4. Is it difficult for a male LPN to be given a regularly scheduled assignment. How many families in your agency have said "no" to male nurses?
  5. How many nursing jobs do you have? Half the nurses (RN and LPN) I work with in a LTC have 1 or 2 other part-time/per-diem jobs. My wife works at a medical office, the LPN there also works hospice and another per-diem job. I also work per-diem on a regular basis at a group home and pick up here and there at another LTC. How common is this? How many places do you work, and how often, and why?
  6. moretonel

    Working LTC Nightshift— tips?

    My comment/question may be a little off topic. How does working night shift put stress on a marriage, particularly to the point where it ruins a marriage? I work night shift at a LTC, and have no clue what marital problems that could cause. Just curious.
  7. moretonel

    The Degrading "Meet and Greet"

    I'm an LPN with two years experience in LTC and almost a year in a medical group home for intellectually and developmentally challenged. I applied to my first home health agency, responding to an Indeed.com posting for a 1:1 40hrs/wk. It was a perfect match - for the past year at the group home I cared for a resident with nebulizer treatments, vibrating chest vest treatment, and feeding tube via feeding pump; and, the client had the exact same treatments. I interviewed Wednesday, got my employee badge, schedule, daily forms, direct deposit on Friday; and, was told I orientate Monday. Saturday evening I was called by the agency, "We have a problem. I'm sorry, the client does not want a male nurse [for her 26 year old SON]. They're not as forward thinking as we are." I couldn't help but wonder if the fact that I am a Black male nurse came up in conversation, it makes NO sense that the mom didn't want a male to care for her son. They called me back about 2 weeks later with a case that had only 10 part-time shifts a month. That's not what I applied for - I applied for a 1:1 40hrs/wk position. The end of the phone call, "I resign as of now."
  8. moretonel

    (Inexperienced) LPN working (in LTC) again.

    I have almost 2 years experience in LTC. I never really was able to pass meds, do treatments, document and finish "on time" during 1st or 2nd shift. I would always finish meds at least 1 hr or 1.5 hrs into the next shift, so many interruptions. Even after months and getting to know the residents. I knew the only way I could continue as an LPN at a LTC facility was to do 3rd shift. Working 3rd shift was a game changer for me. I get everything done and usually clock out at 7:30am, sometimes 7:45am, but that's usually because I'm waiting for my relief. I will ONLY work 3rd shift at a LTC facility. I pick up extra hours, but ONLY 3rd shift. I'm per deim at another LTC facility, ONLY 3rd shift. I'm also per deim at a medical group home for intellectually and developmentally disabled individuals, which is so totally different than LTC. There are only 8 residents with either nebs, oscillating chest vest, O2 via nasal canulla, trach tube, feeding tube, seizure. Group home a LOT less stressful although I'm giving meds and doing treatments nearly the whole shift, but it's at a casual pace and EVERYTHING is done ON TIME, including charting. I pick up on 1st, 2nd, and 3rd shift. I love the group home environment, but the downside is pay is $5/hr less, which is why I'll stay fulltime at the LTC facility on 3rd shift, and pick up at group home other shifts. Stress level at LTC on 3rd shift facility is maybe one notch above group home. I'm going for my RN so that I can eventually go into case management working at home for an insurance company. By the time I finish my RN I'll have at least 4 years in LTC and 3 years group home.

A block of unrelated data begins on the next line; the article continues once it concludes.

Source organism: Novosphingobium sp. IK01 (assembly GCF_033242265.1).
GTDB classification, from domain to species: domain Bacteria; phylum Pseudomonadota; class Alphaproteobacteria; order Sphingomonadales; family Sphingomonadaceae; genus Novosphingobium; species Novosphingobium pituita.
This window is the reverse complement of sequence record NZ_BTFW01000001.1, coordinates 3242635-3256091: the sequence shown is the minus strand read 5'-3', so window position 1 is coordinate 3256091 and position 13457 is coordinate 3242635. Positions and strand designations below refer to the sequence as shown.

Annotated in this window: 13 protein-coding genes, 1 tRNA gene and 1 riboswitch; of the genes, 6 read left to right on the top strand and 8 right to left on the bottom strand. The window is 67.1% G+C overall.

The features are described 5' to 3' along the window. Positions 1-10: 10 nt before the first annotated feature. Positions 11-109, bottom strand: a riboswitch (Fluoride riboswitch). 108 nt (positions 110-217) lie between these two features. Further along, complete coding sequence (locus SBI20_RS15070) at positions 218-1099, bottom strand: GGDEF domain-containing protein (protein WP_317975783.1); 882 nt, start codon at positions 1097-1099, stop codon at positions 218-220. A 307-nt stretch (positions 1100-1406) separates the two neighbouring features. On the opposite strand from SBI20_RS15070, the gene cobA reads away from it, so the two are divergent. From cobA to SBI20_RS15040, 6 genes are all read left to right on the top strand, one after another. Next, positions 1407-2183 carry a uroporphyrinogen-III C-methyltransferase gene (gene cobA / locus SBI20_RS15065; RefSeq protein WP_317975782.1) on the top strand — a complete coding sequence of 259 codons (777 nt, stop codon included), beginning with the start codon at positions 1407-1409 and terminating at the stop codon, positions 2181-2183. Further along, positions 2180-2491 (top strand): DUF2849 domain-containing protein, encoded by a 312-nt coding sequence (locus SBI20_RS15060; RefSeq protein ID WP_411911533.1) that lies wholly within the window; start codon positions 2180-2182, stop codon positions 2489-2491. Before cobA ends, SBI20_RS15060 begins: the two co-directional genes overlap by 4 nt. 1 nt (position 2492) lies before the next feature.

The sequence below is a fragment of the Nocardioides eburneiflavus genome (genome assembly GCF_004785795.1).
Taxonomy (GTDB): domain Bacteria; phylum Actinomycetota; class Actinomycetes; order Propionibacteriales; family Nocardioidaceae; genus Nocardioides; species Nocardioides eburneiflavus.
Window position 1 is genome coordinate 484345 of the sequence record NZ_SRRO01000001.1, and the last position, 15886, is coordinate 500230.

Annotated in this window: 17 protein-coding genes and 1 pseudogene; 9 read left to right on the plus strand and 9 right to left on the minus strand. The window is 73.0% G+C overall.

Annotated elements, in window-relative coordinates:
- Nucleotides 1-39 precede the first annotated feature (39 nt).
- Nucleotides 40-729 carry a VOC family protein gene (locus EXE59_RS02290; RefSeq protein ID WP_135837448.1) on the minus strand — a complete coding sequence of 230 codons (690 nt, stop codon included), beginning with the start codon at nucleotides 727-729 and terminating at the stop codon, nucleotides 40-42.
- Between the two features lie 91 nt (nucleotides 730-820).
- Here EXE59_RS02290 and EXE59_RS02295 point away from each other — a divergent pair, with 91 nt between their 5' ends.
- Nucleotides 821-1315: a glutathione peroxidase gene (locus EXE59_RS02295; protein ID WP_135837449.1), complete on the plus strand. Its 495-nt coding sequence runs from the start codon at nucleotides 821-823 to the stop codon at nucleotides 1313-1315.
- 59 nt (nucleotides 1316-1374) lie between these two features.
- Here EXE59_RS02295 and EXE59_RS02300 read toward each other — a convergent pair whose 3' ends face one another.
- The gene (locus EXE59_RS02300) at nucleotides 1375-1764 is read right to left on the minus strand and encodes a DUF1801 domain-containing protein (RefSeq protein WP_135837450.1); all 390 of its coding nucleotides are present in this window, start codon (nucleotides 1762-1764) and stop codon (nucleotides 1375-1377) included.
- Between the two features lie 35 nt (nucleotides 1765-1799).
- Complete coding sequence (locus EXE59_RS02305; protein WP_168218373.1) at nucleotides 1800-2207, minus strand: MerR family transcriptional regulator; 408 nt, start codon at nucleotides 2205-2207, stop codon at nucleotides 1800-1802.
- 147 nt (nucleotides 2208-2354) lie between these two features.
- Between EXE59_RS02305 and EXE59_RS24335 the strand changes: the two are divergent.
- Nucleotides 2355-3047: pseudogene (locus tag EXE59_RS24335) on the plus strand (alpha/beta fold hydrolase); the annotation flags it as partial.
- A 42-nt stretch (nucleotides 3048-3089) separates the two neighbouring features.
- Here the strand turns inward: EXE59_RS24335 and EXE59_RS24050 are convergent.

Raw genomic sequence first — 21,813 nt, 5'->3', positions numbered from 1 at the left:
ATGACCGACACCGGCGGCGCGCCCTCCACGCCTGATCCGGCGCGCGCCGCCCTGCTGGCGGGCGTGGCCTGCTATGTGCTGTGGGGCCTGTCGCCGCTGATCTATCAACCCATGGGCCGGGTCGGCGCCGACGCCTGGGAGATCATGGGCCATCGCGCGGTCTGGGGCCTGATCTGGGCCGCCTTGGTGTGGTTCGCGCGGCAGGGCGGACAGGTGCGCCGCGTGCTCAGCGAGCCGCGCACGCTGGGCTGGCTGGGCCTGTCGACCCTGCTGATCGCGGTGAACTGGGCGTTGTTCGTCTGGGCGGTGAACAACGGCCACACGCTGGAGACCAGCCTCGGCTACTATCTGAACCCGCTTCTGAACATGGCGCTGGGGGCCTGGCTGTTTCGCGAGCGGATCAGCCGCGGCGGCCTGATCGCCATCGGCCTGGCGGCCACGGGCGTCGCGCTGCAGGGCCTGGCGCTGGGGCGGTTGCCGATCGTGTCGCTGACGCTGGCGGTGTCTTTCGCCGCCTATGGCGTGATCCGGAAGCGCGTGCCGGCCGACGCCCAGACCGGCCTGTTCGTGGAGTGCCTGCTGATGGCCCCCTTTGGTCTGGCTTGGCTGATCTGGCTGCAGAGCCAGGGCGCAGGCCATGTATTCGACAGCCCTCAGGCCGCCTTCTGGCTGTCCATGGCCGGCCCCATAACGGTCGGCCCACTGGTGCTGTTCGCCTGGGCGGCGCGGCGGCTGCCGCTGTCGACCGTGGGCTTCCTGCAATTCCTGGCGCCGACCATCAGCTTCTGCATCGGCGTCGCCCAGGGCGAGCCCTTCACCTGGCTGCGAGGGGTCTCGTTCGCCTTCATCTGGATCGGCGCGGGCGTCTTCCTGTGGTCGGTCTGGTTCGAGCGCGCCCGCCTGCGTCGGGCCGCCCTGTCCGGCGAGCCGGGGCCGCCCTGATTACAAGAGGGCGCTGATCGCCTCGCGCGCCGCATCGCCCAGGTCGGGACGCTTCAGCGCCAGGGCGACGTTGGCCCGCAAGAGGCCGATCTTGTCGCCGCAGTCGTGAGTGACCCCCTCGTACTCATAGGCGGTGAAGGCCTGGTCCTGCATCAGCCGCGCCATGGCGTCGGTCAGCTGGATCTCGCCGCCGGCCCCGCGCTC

9. Increase your options and keep up your skills by volunteering as an EMT-B. When I graduated LPN school, I started an EMT-B program two weeks later while studying for the NCLEX-PN (I was too nervous to take NCLEX-PN right away). Most if not all EMT-B programs are about 3 months and cost around $1300. I passed my NCLEX-PN on first try about 2 weeks before I passed the national EMT-B tests. My thinking was that while applying for an LPN job I could volunteer/work as an EMT-B to keep up my assessment, wound care, and CPR skills. It will also show that you can handle emergency situations. Fortunately for me I found a job about a month after my NCLEX-PN. I am still a licensed EMT-B and plan on keeping that certification - you never know.